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Speed of EM wave depending on the frequency

  1. Mar 1, 2015 #1
    I know that in a vacuum, speed of light is constant. My question is more about the speed of light in a material like air. Dispersion of light in a prism tells us that the speed of light or the material index depends on the wavelength ( or frequency which is constant ) so I thought that air induces also a dispersion in EM waves. If true, I want to know if there is a relation between velocity of EM waves and frequency in air. my aim is to calculate speed of light for different frequencies (radio frequencies) in air.
     
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  3. Mar 1, 2015 #2

    SteamKing

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    It's not clear exactly what your goal is here. The speed of propagation of an EM signal is constant in a given medium and is a maximum in a vacuum.
    Since the speed is constant, when the frequency of an EM signal changes, the wavelength of the signal changes such that the speed of propagation remains a constant.
     
  4. Mar 1, 2015 #3
    Thank you for your response.
    If speed of light is constant in a given medium, why do we have dispersion? I'm confused, I thought that blue light traveled slightly faster than red light.
     
  5. Mar 1, 2015 #4
    It is constant within the medium. You want to look at the refractive index (n). In air, n=1. In a prism, it depends on the glass but generally, the more dense the medium the higher the refractive index (water: n=1.33 or something). I'm not sure about exactly at the point where the light bends but since the velocity changes (very quickly) I guess there is an acceleration of the particles, just so fast that it is neglected (at least for now...). You can find a lot of information on this topic by searching "refractive index" or "refractive index of a prism" or "refractive index of a gas"... Other than that you could search " speed of light in a medium".

    Velocity = c/n
    Where c = the speed of light.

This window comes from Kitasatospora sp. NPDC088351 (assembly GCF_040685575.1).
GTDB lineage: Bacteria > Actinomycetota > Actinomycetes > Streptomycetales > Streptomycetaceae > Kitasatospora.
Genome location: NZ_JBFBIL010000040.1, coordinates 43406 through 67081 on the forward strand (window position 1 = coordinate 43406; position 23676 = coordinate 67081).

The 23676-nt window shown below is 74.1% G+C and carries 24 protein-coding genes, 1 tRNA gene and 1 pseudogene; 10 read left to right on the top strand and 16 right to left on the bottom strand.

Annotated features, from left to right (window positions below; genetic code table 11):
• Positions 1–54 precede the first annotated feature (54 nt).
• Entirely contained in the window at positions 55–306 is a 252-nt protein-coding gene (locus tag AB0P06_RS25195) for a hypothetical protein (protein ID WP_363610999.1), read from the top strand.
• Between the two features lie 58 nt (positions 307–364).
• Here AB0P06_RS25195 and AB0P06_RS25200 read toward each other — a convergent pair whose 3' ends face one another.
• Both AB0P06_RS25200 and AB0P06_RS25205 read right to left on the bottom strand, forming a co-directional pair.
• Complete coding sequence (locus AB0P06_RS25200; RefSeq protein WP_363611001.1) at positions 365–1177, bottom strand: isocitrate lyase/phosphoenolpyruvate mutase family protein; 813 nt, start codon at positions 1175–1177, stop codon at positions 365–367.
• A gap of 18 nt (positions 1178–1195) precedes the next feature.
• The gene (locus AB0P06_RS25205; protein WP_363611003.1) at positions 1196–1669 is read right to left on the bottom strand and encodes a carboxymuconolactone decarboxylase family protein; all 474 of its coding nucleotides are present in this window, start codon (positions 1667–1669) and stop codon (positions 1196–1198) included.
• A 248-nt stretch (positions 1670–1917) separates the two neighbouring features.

Although this is the equation I have in my notes, I believe there is a more complex one (as in add the wavelength of the light) that I didn't write down (as it was unimportant at the time - we were writing review for a man looking at a fish in water and the light from the fish to his eyes was bent... Where is the fish actually at time t compared to where the man actually sees him? ) I hope this helps. :)
     
  6. Mar 1, 2015 #5

    blue_leaf77

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    ## v = c/n(\lambda) ##. For a given material, the mathematical expression of ## n(\lambda) ## is usually given in a form of fitting equation which is called Sellmeier's equation. This equation will give close values to those observed experimentally only within certain frequency/wavelength range.

    By the way if the light you are talking about is monochromatic then there is no dispersion in any medium, and for normal dispersion blue travels slower than red.
     
  7. Mar 1, 2015 #6
    Sorry update: the refractive index is independent of the wavelength that was a silly mistake on my part. The equation I gave you is universal. Basically the wavelength of your light changes inside the medium ( lambda = lambda naught/n ) where lambda is the wavelength and lambda naught is the wavelength before entering the medium.

    A cool experiment if you have access to a green laser and vegetable oil, is fill a clear cup or glass with the oil and shine your green laser into the top of the oil. You notice that inside the oil, the green laser is actually now orange because the refractive index was so high that the change in wavelength was so much to make a noticeable change in colour inside the medium. This is also why you see the rainbow effect in a prism.
     
  8. Mar 1, 2015 #7
    Thank you both for taking the time to answer.
    So speed does changes depending on the wavelength but I couldn't find Sellmeier's parameters in air. My aim is to calculate speed of light in distant wavelengths in radio spectrum. I also know about Abbe number but I think it is used only in visible light spectrum.
     
  9. Mar 1, 2015 #8

    blue_leaf77

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    I'm not quite sure if dispersion can become that severe in radio frequencies. Usually people working in low frequencies only take the DC permittivity for the refractive index, i.e. constant. Note that you might begin to think dispersion as a serious problem once the bandwidth of the signal is such that signal in time domain approaches few-cycle in duration. If you still insist on looking it up, I suggest that you go to electrical engineering section of this forum in hope that antenna guys will notice. Just give your thread a more purpose-indicating title.
     
  10. Mar 1, 2015 #9
    I agree. Something along the lines of radio frequency of a wave through a medium. Or something. You may want to start looking just purely at the em side of that though instead of light. Maybe take a look at Gauss's law and properties of a traveling wave. Sorry I couldn't come up with a sufficient answer. If I do I will post it though.
     
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